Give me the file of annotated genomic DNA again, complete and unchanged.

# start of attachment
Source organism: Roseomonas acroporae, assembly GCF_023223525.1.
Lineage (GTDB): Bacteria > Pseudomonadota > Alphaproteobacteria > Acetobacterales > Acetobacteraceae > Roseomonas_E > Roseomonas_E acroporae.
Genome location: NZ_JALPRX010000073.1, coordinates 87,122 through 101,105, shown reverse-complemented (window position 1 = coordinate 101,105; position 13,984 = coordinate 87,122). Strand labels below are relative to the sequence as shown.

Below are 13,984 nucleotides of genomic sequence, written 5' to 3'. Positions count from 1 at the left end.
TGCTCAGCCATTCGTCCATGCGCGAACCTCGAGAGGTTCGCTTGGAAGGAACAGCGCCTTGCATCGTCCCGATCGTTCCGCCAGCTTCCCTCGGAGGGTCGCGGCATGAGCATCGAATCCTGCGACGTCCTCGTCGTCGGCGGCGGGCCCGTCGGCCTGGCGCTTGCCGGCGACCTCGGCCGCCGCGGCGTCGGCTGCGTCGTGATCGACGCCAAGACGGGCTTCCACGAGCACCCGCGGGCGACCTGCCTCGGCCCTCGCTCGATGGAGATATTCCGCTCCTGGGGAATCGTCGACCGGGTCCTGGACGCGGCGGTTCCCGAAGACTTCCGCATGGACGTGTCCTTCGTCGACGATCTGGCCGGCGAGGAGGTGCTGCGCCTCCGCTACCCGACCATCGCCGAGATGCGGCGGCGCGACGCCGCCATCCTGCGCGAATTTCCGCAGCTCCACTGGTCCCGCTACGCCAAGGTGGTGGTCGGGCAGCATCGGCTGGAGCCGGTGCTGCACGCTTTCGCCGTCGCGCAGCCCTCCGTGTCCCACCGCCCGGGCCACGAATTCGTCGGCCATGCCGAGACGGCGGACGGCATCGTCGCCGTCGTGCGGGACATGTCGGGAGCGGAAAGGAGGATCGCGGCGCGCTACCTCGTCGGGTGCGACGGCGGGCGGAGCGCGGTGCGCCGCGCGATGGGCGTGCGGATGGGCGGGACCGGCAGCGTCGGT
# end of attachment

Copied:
Source organism: Roseomonas acroporae, assembly GCF_023223525.1.
Lineage (GTDB): Bacteria > Pseudomonadota > Alphaproteobacteria > Acetobacterales > Acetobacteraceae > Roseomonas_E > Roseomonas_E acroporae.
Genome location: NZ_JALPRX010000073.1, coordinates 87,122 through 101,105, shown reverse-complemented (window position 1 = coordinate 101,105; position 13,984 = coordinate 87,122). Strand labels below are relative to the sequence as shown.

Below are 13,984 nucleotides of genomic sequence, written 5' to 3'. Positions count from 1 at the left end.
TGCTCAGCCATTCGTCCATGCGCGAACCTCGAGAGGTTCGCTTGGAAGGAACAGCGCCTTGCATCGTCCCGATCGTTCCGCCAGCTTCCCTCGGAGGGTCGCGGCATGAGCATCGAATCCTGCGACGTCCTCGTCGTCGGCGGCGGGCCCGTCGGCCTGGCGCTTGCCGGCGACCTCGGCCGCCGCGGCGTCGGCTGCGTCGTGATCGACGCCAAGACGGGCTTCCACGAGCACCCGCGGGCGACCTGCCTCGGCCCTCGCTCGATGGAGATATTCCGCTCCTGGGGAATCGTCGACCGGGTCCTGGACGCGGCGGTTCCCGAAGACTTCCGCATGGACGTGTCCTTCGTCGACGATCTGGCCGGCGAGGAGGTGCTGCGCCTCCGCTACCCGACCATCGCCGAGATGCGGCGGCGCGACGCCGCCATCCTGCGCGAATTTCCGCAGCTCCACTGGTCCCGCTACGCCAAGGTGGTGGTCGGGCAGCATCGGCTGGAGCCGGTGCTGCACGCTTTCGCCGTCGCGCAGCCCTCCGTGTCCCACCGCCCGGGCCACGAATTCGTCGGCCATGCCGAGACGGCGGACGGCATCGTCGCCGTCGTGCGGGACATGTCGGGAGCGGAAAGGAGGATCGCGGCGCGCTACCTCGTCGGGTGCGACGGCGGGCGGAGCGCGGTGCGCCGCGCGATGGGCGTGCGGATGGGCGGGACCGGCAGCGTCGGT